On the War for Greek Freedom

Selections from The Histories
Author: Herodotus
Publisher: Hackett Publishing
ISBN: 1603846794
Category: History
Page: 232
View: 307

Continue Reading →

Designed for students with little or no background in ancient Greek language, history, and culture, this new abridgment presents those selections that comprise Herodotus’ historical narrative. These are meticulously annotated, and supplemented with a chronology of the Archaic Age, Historical Epilogue, glossary of main characters and places, index of proper names, and maps.

The Greek War of Independence

The Struggle for Freedom from Ottoman Oppression
Author: David Brewer
Publisher: Duckworth Publishing
ISBN: 9780715641613
Category: Greece
Page: 393
View: 5940

Continue Reading →

Tells the story of the Greeks' struggle for freedom from Ottoman oppression.

The Causes of War

Volume 1: 3000 BCE to 1000 CE
Author: Alexander Gillespie
Publisher: Bloomsbury Publishing
ISBN: 1782252088
Category: Law
Page: 284
View: 7826

Continue Reading →

This is the first volume of a projected four-volume series charting the causes of war from 3000 BCE to the present day, written by a leading international lawyer, and using as its principal materials the documentary history of international law largely in the form of treaties and the negotiations which led up to them. These volumes seek to show why millions of people, over thousands of years, slayed each other. In departing from the various theories put forward by historians, anthropologists and psychologists, Gillespie offers a different taxonomy of the causes of war, focusing on the broader settings of politics, religion, migrations and empire-building. These four contexts were dominant and often overlapping justifications for the first four thousand years of human civilisation, for which written records exist.

Alexander the Great

A New History
Author: Waldemar Heckel,Lawrence A. Tritle
Publisher: John Wiley & Sons
ISBN: 1444360159
Category: History
Page: 392
View: 421

Continue Reading →

Alexander the Great: A New History combines traditional scholarship with contemporary research to offer an innovative treatment of one of history's most famous figures. Written by leading experts in the field Looks at a wide range of diverse topics including Alexander's religious views, his entourage during his campaign East, his sexuality, the influence of his legacy, and his representations in art and cinema Discusses Alexander's influence, from his impact on his contemporaries to his portrayals in recent Hollywood films A highly informed and enjoyable resource for students and interested general readers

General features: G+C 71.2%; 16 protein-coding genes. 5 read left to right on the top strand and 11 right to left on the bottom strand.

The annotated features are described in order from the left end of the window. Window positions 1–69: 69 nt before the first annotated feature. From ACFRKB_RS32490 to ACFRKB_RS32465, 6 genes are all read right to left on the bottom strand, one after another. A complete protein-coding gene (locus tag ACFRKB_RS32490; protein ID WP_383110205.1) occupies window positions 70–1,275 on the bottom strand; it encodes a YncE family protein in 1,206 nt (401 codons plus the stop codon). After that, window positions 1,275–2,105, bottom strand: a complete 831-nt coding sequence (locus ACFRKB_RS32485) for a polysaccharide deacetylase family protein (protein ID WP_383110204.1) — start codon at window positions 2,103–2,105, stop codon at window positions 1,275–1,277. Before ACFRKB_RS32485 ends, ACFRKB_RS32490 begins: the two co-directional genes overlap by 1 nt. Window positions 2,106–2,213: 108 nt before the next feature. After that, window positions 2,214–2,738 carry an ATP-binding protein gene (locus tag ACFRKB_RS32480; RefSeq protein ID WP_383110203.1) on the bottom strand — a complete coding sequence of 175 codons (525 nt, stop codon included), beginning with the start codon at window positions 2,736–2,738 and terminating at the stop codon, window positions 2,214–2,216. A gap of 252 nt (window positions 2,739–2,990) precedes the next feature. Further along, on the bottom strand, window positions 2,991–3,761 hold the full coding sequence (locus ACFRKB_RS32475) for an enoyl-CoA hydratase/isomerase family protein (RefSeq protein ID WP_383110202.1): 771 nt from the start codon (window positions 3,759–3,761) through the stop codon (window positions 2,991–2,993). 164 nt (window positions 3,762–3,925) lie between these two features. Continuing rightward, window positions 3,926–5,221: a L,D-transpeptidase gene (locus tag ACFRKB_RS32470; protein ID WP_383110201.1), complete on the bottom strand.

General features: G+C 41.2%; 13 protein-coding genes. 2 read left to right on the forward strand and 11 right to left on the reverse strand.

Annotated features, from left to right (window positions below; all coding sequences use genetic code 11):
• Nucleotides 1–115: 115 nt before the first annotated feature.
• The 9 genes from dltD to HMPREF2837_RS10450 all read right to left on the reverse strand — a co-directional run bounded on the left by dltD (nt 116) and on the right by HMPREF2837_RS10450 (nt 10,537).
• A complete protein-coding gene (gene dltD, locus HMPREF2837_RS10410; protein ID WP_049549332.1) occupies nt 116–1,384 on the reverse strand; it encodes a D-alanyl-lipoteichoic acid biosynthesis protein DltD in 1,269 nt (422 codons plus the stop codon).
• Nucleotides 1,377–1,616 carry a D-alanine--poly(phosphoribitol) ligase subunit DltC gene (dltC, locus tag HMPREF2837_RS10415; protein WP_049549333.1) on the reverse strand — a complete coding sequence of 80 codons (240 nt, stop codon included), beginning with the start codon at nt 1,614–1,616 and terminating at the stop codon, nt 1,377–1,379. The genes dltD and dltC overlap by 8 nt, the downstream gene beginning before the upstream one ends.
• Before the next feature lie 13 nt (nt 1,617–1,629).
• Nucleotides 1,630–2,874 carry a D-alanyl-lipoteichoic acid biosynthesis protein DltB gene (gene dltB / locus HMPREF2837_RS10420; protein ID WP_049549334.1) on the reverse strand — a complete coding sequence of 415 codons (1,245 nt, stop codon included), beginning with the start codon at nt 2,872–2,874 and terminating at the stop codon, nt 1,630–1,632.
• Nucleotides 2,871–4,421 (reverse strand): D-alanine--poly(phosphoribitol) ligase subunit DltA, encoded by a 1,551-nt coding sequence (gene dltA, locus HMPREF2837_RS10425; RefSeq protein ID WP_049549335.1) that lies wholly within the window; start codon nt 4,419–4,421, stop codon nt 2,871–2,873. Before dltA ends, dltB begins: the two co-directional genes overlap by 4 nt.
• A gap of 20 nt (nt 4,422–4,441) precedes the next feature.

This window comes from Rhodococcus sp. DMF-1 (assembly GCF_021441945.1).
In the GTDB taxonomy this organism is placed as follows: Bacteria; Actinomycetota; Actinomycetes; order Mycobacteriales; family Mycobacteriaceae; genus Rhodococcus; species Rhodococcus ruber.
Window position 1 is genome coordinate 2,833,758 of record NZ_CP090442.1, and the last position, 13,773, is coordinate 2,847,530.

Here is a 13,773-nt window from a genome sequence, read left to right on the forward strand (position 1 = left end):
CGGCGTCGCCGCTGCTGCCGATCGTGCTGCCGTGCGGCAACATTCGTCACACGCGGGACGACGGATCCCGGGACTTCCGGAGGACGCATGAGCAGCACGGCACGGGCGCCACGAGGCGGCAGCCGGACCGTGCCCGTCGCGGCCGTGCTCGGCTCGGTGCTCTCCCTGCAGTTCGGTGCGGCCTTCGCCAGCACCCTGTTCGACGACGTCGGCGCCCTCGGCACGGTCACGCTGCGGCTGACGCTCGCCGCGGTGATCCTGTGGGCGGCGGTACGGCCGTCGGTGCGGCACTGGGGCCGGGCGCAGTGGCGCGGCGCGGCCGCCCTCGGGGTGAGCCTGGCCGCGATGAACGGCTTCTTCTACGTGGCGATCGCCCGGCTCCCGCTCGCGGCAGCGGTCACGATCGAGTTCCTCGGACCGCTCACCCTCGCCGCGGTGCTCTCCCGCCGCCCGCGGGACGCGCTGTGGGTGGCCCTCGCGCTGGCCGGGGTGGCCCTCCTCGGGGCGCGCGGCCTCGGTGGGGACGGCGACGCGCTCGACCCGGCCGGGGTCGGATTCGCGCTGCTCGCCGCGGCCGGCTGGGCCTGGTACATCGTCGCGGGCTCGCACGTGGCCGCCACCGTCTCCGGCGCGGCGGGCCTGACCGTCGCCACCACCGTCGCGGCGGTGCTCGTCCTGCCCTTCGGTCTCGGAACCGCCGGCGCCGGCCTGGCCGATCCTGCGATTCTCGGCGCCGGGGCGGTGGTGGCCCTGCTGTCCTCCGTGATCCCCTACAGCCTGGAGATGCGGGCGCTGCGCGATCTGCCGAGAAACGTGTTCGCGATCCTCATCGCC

Excursions in Epichoric History

Aiginetan Essays
Author: Thomas J. Figueira
Publisher: Rowman & Littlefield
ISBN: 9780847677924
Category: History
Page: 433
View: 7359

Continue Reading →

In a test case for the study of epichoric Greek history (that not centered on Athens and Sparta), Thomas Figueira deploys a range of disciplinary methodologies to explore the political history of the ancient island city-state of Aigina, down to the Roman conquest of Greece. Excursions in Epichoric History combines previously published articles, revised and updated, and new essays to provide a set of alternative perspectives on the course of Greek foreign policy and institutional history.

Reproducing Athens

Menander’s Comedy, Democratic Culture, and the Hellenistic City
Author: Susan Lape
Publisher: Princeton University Press
ISBN: 9781400825912
Category: Performing Arts
Page: 320
View: 3171

Continue Reading →

Reproducing Athens examines the role of romantic comedy, particularly the plays of Menander, in defending democratic culture and transnational polis culture against various threats during the initial and most fraught period of the Hellenistic Era. Menander's romantic comedies--which focus on ordinary citizens who marry for love--are most often thought of as entertainments devoid of political content. Against the view, Susan Lape argues that Menander's comedies are explicitly political. His nationalistic comedies regularly conclude by performing the laws of democratic citizen marriage, thereby promising the generation of new citizens. His transnational comedies, on the other hand, defend polis life against the impinging Hellenistic kingdoms, either by transforming their representatives into proper citizen-husbands or by rendering them ridiculous, romantic losers who pose no real threat to citizen or city. In elaborating the political work of romantic comedy, this book also demonstrates the importance of gender, kinship, and sexuality to the making of democratic civic ideology. Paradoxically, by championing democratic culture against various Hellenistic outsiders, comedy often resists the internal status and gender boundaries on which democratic culture was based. Comedy's ability to reproduce democratic culture in scandalous fashion exposes the logic of civic inclusion produced by the contradictions in Athens's desperately politicized gender system. Combining careful textual analysis with an understanding of the context in which Menander wrote, Reproducing Athens profoundly changes the way we read his plays and deepens our understanding of Athenian democratic culture.